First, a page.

3. Call the initialization method of the bean (we need to configure the initialization method);
  4. The bean can be used (the object is obtained);
  5. When the container is closed, call the bean destruction method (we need to configure the destruction method).

3.3 life cycle of demo bean

Create a class:

package com.atguigu.spring5.bean1;

public class Orders {
    //Nonparametric construction
    public Orders(){
        System.out.println("Step 1: execute parameterless construction creation bean example");
    }

    private String oname;

    public void setOname(String oname) {
        this.oname = oname;
        System.out.println("Step 2: call set Method to set the property value");
    }

    //Step 3: create an initialization method for execution (it needs to be configured in the configuration file so that the initialization method will be executed by default)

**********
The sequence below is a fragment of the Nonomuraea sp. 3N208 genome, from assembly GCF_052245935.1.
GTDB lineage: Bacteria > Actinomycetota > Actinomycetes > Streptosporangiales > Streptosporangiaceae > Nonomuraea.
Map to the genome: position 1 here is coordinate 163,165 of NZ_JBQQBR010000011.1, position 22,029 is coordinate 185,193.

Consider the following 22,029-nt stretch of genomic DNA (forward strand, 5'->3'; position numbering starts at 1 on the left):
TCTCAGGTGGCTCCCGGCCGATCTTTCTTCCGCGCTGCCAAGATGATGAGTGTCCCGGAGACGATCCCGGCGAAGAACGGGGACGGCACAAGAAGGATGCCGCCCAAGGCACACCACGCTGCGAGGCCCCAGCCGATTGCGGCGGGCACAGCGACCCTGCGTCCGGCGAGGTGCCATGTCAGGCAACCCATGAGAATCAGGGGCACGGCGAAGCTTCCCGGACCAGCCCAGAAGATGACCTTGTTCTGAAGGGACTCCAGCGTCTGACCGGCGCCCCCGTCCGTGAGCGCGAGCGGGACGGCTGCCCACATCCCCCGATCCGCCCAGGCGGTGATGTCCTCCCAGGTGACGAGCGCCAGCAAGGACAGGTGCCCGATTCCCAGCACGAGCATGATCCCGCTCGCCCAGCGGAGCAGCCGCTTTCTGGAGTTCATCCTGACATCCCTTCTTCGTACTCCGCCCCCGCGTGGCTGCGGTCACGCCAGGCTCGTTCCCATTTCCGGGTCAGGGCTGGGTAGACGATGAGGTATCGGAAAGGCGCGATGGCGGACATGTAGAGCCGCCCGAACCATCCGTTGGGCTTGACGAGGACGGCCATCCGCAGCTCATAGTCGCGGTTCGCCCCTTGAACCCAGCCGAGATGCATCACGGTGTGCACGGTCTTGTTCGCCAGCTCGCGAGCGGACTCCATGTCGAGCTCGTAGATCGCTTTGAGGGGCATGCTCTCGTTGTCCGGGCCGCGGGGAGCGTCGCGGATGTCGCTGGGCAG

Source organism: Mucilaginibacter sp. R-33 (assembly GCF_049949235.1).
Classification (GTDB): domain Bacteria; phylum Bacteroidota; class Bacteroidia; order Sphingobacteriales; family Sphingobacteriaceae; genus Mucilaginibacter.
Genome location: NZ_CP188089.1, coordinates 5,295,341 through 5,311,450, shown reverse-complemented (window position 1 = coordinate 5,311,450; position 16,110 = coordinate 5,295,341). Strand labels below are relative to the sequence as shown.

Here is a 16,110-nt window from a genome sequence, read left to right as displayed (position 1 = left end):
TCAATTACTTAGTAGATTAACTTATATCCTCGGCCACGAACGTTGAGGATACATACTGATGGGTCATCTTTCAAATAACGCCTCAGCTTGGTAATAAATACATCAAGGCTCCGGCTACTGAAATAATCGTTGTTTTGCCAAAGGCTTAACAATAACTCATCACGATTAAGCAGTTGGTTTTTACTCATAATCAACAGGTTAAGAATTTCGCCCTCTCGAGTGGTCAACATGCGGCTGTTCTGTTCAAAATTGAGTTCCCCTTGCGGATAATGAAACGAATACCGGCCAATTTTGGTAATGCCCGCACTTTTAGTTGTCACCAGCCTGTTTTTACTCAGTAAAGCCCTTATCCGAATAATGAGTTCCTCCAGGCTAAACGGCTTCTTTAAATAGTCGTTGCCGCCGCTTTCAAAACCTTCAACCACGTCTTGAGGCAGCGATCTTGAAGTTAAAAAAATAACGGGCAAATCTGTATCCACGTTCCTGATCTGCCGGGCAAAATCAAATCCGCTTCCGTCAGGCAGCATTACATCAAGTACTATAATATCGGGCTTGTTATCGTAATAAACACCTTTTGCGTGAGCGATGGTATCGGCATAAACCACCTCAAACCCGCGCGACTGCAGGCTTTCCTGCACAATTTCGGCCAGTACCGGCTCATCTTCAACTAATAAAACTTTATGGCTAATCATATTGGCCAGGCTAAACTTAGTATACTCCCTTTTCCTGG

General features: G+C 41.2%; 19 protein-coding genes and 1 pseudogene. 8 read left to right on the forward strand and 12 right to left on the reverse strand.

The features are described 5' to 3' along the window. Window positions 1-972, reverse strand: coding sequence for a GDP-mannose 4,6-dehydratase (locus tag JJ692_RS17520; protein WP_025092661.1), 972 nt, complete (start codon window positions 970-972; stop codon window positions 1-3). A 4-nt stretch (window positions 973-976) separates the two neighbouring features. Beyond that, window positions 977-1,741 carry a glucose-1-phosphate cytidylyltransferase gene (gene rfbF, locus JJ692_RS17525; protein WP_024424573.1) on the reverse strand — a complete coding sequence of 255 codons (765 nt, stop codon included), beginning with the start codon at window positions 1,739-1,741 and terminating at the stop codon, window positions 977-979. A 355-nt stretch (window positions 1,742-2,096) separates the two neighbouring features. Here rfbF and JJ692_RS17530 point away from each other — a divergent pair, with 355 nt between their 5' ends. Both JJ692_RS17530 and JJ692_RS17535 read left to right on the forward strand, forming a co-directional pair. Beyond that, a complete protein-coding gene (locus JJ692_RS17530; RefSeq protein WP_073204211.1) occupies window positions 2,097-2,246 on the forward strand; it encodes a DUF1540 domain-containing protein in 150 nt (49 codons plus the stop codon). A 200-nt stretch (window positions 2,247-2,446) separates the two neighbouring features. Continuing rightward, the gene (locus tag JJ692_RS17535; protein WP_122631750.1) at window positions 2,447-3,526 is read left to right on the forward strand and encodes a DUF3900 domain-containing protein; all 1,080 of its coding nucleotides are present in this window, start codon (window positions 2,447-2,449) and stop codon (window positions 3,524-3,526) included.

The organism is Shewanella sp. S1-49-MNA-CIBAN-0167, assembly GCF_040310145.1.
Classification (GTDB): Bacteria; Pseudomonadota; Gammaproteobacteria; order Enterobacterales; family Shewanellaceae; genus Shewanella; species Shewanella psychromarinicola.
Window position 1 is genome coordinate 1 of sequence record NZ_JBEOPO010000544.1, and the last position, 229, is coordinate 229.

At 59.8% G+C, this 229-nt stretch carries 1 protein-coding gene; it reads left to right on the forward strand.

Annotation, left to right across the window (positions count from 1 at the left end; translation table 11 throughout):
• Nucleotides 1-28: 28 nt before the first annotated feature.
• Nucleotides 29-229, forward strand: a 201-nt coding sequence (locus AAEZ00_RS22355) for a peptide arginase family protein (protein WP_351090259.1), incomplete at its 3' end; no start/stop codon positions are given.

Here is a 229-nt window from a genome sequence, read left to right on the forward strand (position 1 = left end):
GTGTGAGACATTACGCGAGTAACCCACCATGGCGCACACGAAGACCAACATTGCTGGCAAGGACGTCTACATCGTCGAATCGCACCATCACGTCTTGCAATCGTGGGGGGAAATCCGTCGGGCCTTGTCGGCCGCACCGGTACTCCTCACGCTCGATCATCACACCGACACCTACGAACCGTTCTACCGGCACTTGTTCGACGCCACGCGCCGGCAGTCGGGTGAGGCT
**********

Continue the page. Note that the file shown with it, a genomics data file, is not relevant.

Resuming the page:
public void initMethod(){
        System.out.println("Step 3: create an initialization method for execution");
    }

    //Step 5: create the destruction method to be executed (it needs to be configured in the configuration file to make it execute automatically)
    //This method is executed only when the bean is destroyed
    public void destroyMethod(){
        System.out.println("Step 5: execute the destruction method");
    }
}

Configure in the configuration file:

<?xml version="1.0" encoding="UTF-8"?>
<beans xmlns="http://www.springframework.org/schema/beans"
       xmlns:xsi="http://www.w3.org/2001/XMLSchema-instance"
       xsi:schemaLocation="http://www.springframework.org/schema/beans http://www.springframework.org/schema/beans/spring-beans.xsd">